increase by more than 50% and the price of food goes up by almost 100%. The price of a bag of
rice has gone up from N22000 to N30000 since the last fuel price hike was announced. The price
of health, education, rent and all other services also increased as transportation increased.
Household goods and clothing cost more. Small businesses that depended on gasoline generators
have collapsed due to high energy costs. Yet the daily disposable income of N377 remain
constant. According to the IMF, the impact of increasing domestic fuel prices on the welfare of
households arises through two channels. First, households face the direct impact of higher prices
for fuels consumed for cooking, heating, lighting, and personal transport. Second, an indirect
impact is felt through higher prices for other goods and services consumed by households as
higher fuel costs are reflected in increased production costs and consumer prices. Therefore, the
IMF advised that governments should implement targeted mitigating measures to mitigate the
impact of energy price increases on the poor. In the past, such mitigating measures, like the
Subsidy Reinvestment and Empowerment Program (SURE-P), have failed due to mismanagement
SMUGGLING NIGERIAN PMS TO NEIGHBORING NATIONS.
The IMF and the Federal Government argue that low fuel prices in Nigeria have encouraged
smuggling across the border to the neighboring nations of Niger Chad, Cameroon, Togo, and
Benin.17 An input output volume balance of petroleum products in the region shows that this
argument is false. For example, Niger’s Zinder refinery has a 20000 barrels per day (bpd) capacity.
In 2015, the country produced 15280 bpd of petroleum products and imported 3799 bpd for an
input volume of 19079 bpd. The country consumed 14000 bpd and exported 5422 bpd into Mali,
Burkina Faso, and Nigeria for an output volume of 19422 bpd. Niger therefore had a net output
of 343 bpd. Nigeria plans to officially import PMS from Niger when the Zinder refinery throughput
is increased to 80000 bpd. Chad produced 0 bpd of petroleum products and imported 2285 bpd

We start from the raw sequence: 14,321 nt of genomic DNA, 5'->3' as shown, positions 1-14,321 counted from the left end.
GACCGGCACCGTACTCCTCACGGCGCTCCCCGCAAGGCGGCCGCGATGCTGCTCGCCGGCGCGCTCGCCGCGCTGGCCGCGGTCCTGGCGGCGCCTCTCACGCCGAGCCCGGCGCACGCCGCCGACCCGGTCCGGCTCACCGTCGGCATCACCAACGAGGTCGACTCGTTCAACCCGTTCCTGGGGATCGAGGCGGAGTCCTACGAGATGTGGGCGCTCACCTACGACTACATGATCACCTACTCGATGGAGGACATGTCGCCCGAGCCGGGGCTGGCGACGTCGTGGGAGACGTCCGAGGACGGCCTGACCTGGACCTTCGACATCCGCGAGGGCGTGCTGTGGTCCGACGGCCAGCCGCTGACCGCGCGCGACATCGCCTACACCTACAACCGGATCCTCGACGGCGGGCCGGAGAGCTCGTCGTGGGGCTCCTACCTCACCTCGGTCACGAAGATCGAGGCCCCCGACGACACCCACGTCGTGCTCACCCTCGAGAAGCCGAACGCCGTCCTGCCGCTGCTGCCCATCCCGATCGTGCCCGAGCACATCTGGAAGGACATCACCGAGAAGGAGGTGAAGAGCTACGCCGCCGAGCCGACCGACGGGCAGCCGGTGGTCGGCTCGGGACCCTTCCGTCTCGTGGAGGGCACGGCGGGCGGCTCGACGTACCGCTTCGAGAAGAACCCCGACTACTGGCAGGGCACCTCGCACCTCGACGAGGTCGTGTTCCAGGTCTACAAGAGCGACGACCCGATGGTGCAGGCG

for an input volume of 2285 bpd. It consumed 2300 bpd and exported 143 bpd for an output
volume of 2443 bpd. It had a net output of 158 bpd. Cameroon produced 39080 bpd of petroleum
products and imported 14090 bpd for an input volume of 53170 bpd. It consumed 45000 bpd
and exported 8545 bpd for an output volume of 53545 bpd. It had a net output of 375 bpd. Togo
produced 0 bpd of petroleum products and imported 13100 bpd for an input volume of 13100
bpd. It consumed 15000 bpd and exported 0 bpd for an output volume of 15000 bpd. It had a net
output of 1900 bpd.
Benin produced 0 bpd of petroleum products and imported 38040 bpd for an input volume of
38040 bpd. It consumed 38000 bpd and exported 1514 bpd for an output volume of 39514 bpd.
It had a net output of 1474 bpd. The total net output of surrounding nations in the region is
4250 bpd. In 2015, Nigeria produced 35010 bpd of petroleum products and imported 322400
bpd for an input volume of 327332 bpd. Let us assume that the net regional output of 4250 bpd
was smuggled across the Nigerian borders, this makes up only 1.3% of net input volume which
does not justify a fuel price increase. However, Nigeria consumed 325000 bpd and exported
2332 bpd for an output volume of 258410 bpd in 2015. There was therefore an estimated net
output of 68922 bpd which was never imported into the country. This analysis captures some of
the subsidy corruption in Nigeria as PMS import figures get inflated to mask the theft of public
FUEL SUBSIDY AND CORRUPTION
Most Nigerian consumers feel the high fuel bill is due corruption practices and not high fuel
demand. For example, in October 2019, Nigeria was reported to have consumed 57.2 million
litres per day (359777 bpd) of PMS. This was so outrageous that the Federal Government set up
the automated Downstream Operations and Financial Monitoring Centre (DOFMC) through the
NNPC to help determine the actual national PMS daily consumption. In February 2020, DPR put
the national demand at 38.2 million litres per day (240270 bpd). It seemsthat the volume of PMS
imported for election years 2011, 2015 and 2019 were grossly inflated. These corrupt practices